Driving over the MacArthur Causeway, you come across one of the most stunning new structures gracing downtown Miami’s skyline — the Pérez Art Museum Miami (PAMM). Housing predominantly modern and contemporary pieces from around the globe, PAMM evolved from the Miami Art Museum and earned its name from real-estate developer Jorge M. Pérez, who generously donated his private art collection to be permanently housed there. Needless to say, each gallery is a feast for the senses.
But if you are craving an actual feast while spending a day at the museum, head over to Verde, PAMM’s acclaimed waterfront restaurant. There, Executive Chef Kaytlin Brakefield is inviting culture-loving foodies to pair their meals with art in creative new ways.
Since early spring, starting with the Tàpies: From Within exhibit, Brakefield has designed a menu to complement the exhibit being showcased. The current Poetics of Relation, which brings together several installations evoking migrant experiences, is inspired by the writings of author and philosopher Édouard Glissant and represents Miami as a place culturally defined by its many communities. The exhibit explores the sensibilities of artists whose work engages the historical legacy of trauma caused by colonialism and migration.
Chef Brakefield found inspiration in the representation of immigration and the layering of cultures in new lands and created a menu that incorporates flavors and aromas from around the world. “We take wherever the artists are from and do a menu based on that. But there’s so much more to an artist than that,” says Brakefield. “I sit down with the artists and try to be inspired.”
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For this menu Brakefield tapped into her own experiences moving across the country. She trained at the International Culinary Institute in New York while working in Gabe Thompson’s bustling West Village Italian restaurant, dell’Anima. Shortly after completing culinary school, she joined the opening team of Thompson’s L’Artusi before moving to San Francisco, where she worked at the famed Quince and Cotogna. Brakefield then returned to New York to become chef de cuisine at L’Apicio. Most recently, she relocated to Miami to helm the kitchen at Verde.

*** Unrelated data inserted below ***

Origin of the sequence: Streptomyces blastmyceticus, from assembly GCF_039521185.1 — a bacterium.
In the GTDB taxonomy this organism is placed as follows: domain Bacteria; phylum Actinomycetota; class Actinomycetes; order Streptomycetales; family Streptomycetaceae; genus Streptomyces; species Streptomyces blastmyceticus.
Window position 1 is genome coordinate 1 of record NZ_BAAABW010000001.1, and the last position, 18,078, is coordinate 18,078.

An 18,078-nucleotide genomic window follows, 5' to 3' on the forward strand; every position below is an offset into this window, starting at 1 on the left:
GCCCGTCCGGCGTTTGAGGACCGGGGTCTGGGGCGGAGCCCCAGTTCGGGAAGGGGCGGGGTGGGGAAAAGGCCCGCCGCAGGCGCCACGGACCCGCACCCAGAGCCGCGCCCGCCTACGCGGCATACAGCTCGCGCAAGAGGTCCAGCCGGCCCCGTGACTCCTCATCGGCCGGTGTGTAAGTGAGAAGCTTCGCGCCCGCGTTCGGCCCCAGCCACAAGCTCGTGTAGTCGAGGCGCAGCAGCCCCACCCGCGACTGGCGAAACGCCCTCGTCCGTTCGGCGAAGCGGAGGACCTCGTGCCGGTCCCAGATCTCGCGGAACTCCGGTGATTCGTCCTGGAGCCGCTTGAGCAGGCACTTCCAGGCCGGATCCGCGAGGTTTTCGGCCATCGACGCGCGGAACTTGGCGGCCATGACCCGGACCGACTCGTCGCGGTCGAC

Though still new to South Florida, Brakefield has settled in pretty well. Like most of us, she finds driving to be something of a nuisance, but acquiring the best ingredients? Not so much. “A couple of weeks ago I went to Paradise Farms to check out their produce. It’s not just the tropical fruit [there], so much of what they have is amazing,” she says.
In planning the menu for the new exhibit, she realized the mixture of voices and backgrounds was similar to the layers of culture that make up Miami. “Dining brings people together, and the culture is inspiring,” says Brakefield.
The three-course meal she and her team created for Poetics of Relation plays off that rich tapestry of cultural interactions. The first course features a crudo of fluke with local mango, ají limo peppers, ginger and black salt. That is followed by a Moroccan-spiced chicken tagine with saffron couscous and preserved lemon for the main course. A light lime granita with honey-glazed shortbread and candied ginger cleanses the palate and rounds out the culinary experience. A special cocktail was also created to complement the meal. A take on the classic dark ‘n’ stormy, the handcrafted drink combines dark rum and ginger beer.
Starting November 19th PAMM will present a mid-career retrospective of Jamaican artist Nari Ward. Verde’s fall exhibit menu will showcase ingredients like calabaza and king fish, a nod to traditional Jamaican cuisine. Chef Brakefield also found inspiration in Ward’s method of repurposing materials. She will incorporate this method by repurposing pieces such as the calabaza rind and seeds. pamm.org/dining